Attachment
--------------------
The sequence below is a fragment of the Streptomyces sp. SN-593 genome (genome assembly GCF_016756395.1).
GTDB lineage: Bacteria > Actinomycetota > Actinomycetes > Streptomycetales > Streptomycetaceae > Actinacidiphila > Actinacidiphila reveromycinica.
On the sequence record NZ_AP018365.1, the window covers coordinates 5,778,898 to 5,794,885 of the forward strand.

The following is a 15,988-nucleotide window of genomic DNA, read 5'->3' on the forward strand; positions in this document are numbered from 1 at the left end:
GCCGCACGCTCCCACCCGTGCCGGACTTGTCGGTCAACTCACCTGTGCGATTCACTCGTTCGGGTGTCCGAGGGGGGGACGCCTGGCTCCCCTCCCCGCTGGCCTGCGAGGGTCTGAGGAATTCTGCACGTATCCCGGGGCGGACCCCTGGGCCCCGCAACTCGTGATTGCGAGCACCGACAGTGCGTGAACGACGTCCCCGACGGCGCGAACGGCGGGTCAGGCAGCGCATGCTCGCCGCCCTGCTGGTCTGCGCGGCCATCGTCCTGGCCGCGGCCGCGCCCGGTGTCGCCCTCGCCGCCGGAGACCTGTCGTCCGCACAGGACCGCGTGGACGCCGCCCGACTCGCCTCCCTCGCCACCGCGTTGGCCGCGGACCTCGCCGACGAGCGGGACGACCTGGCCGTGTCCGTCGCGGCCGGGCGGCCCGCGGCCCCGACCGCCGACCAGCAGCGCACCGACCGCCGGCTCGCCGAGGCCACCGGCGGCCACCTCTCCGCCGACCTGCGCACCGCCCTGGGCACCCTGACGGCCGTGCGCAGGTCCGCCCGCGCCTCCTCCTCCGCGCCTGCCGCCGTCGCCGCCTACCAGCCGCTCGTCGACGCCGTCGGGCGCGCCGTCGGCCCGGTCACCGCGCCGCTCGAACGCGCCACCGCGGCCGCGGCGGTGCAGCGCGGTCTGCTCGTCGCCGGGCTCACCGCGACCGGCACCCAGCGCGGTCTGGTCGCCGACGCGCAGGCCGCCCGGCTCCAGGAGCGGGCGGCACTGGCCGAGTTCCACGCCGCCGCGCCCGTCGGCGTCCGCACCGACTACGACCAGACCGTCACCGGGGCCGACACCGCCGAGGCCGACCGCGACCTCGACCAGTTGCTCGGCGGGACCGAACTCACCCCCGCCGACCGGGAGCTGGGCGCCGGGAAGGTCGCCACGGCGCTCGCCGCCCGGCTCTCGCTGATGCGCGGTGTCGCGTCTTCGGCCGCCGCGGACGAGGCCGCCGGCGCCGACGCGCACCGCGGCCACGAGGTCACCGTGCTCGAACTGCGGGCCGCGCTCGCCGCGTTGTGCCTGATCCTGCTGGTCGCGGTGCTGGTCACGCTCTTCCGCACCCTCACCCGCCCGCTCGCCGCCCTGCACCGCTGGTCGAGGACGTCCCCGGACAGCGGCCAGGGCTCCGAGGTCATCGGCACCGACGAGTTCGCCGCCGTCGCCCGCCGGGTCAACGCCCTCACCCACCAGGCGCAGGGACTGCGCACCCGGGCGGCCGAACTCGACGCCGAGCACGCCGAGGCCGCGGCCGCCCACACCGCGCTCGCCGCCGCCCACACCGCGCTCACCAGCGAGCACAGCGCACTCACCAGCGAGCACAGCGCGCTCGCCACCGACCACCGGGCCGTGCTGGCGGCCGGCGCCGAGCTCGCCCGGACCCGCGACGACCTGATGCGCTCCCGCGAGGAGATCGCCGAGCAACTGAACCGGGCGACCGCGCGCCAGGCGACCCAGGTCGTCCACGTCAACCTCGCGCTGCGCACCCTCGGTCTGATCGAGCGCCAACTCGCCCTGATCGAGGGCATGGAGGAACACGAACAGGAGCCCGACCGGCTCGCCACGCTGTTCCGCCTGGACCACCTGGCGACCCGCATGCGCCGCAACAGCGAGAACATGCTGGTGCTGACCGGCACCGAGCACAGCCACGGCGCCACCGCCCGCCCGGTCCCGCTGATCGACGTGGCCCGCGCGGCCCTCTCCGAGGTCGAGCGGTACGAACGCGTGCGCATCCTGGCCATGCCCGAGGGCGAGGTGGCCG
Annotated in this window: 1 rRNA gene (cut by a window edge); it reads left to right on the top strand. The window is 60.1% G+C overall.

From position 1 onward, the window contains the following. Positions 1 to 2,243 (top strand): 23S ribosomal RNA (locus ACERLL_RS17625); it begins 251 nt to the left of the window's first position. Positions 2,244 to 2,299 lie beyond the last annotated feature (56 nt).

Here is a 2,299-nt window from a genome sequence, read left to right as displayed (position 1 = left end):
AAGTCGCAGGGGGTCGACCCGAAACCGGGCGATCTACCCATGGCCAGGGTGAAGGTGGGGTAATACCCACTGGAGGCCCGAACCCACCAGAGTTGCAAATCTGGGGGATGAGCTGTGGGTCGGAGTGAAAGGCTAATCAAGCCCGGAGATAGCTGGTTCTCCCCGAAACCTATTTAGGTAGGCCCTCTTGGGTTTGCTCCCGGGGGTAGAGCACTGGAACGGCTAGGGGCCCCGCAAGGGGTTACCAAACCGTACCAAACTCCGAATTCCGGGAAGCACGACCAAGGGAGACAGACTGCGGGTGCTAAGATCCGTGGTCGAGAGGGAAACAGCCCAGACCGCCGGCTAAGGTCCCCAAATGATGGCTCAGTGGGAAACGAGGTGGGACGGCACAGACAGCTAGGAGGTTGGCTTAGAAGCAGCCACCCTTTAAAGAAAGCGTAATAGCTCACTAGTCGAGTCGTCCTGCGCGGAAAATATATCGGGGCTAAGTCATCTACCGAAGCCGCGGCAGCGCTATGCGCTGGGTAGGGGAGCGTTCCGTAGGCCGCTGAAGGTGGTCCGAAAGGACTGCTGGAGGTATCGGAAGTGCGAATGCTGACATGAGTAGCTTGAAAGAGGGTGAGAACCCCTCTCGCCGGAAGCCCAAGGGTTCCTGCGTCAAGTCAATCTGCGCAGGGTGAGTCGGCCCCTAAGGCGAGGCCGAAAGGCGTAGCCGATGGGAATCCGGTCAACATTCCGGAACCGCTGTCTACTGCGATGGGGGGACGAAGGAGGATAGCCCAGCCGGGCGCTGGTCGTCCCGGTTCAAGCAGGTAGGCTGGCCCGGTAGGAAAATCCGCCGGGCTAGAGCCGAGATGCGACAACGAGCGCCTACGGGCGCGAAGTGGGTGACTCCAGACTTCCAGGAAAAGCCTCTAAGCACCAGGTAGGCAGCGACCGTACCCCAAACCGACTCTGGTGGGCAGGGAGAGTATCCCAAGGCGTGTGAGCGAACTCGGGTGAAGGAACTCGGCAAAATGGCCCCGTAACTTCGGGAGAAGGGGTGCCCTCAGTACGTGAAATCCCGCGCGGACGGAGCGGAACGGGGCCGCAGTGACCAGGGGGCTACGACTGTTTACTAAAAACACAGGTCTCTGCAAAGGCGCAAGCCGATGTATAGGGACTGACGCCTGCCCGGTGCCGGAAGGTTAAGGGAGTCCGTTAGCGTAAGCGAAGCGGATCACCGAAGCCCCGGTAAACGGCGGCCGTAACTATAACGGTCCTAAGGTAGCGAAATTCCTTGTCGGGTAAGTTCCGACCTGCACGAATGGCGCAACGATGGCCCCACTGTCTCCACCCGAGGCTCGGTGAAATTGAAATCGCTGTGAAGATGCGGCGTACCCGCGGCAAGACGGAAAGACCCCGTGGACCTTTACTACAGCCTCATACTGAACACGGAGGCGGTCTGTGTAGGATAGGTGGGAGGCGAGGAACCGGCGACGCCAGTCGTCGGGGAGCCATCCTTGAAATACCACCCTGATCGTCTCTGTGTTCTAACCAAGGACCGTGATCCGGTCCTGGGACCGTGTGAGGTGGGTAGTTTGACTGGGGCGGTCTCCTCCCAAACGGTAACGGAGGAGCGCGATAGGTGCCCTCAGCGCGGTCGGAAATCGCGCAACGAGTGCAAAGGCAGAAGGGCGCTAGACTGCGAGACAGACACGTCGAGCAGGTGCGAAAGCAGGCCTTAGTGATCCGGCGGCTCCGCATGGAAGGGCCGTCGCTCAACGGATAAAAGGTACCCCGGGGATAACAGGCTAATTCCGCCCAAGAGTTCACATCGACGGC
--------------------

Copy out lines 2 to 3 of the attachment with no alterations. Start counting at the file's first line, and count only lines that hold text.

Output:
GTDB lineage: Bacteria > Actinomycetota > Actinomycetes > Streptomycetales > Streptomycetaceae > Actinacidiphila > Actinacidiphila reveromycinica.
On the sequence record NZ_AP018365.1, the window covers coordinates 5,778,898 to 5,794,885 of the forward strand.